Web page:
Jews in English Regular Freemasonry, 1717—1860

My earliest contact with Freemasonry came about specifically because I was a Jew.

I came home from the grammar school where I was a scholarship boy one Friday in mid-term to find that I was not to go back on the Mon? day. My father had decided, for economic reasons, that I was to go to work and he had already fixed up an interview with a prospec? tive employer. So the rest of my formal educa? tion had to be postponed until I could make my own decisions.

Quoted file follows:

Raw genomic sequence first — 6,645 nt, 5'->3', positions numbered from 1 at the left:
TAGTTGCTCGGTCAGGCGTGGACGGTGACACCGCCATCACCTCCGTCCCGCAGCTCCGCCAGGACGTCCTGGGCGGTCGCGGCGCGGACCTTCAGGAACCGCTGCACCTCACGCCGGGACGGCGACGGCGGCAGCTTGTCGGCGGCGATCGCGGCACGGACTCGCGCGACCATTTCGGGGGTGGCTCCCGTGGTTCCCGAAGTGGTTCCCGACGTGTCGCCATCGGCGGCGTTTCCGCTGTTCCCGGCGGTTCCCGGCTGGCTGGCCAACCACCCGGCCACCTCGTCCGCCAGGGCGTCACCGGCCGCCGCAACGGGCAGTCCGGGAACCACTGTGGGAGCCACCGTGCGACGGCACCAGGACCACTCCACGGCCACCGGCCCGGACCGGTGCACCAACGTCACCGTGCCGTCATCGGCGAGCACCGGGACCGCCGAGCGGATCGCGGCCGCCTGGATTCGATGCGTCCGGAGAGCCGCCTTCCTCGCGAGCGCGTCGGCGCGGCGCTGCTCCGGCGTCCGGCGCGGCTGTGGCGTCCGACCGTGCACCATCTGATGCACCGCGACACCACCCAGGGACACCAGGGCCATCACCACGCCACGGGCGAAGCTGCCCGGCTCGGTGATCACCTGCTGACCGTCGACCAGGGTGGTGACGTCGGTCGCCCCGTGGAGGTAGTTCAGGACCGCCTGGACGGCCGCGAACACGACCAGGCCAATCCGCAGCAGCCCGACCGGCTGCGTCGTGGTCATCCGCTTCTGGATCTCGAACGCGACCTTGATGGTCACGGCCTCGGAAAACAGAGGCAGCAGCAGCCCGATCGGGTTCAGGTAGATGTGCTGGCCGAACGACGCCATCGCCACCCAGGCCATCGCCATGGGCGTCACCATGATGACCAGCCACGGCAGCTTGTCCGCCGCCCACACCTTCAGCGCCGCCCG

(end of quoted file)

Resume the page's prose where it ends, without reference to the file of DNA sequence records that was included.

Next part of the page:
The employer was at the time reputed to be the biggest newspaper and general printing business in the country, Hulton’s, in Withy Grove, Manchester, later Allied Newspapers, and now part of the Thomson Organisation. I was at once engaged as a copy-boy on the Manchester Evening Chronicle. The works manager was a quiet-spoken, neatly dressed, solid looking Scot named Mackay. One

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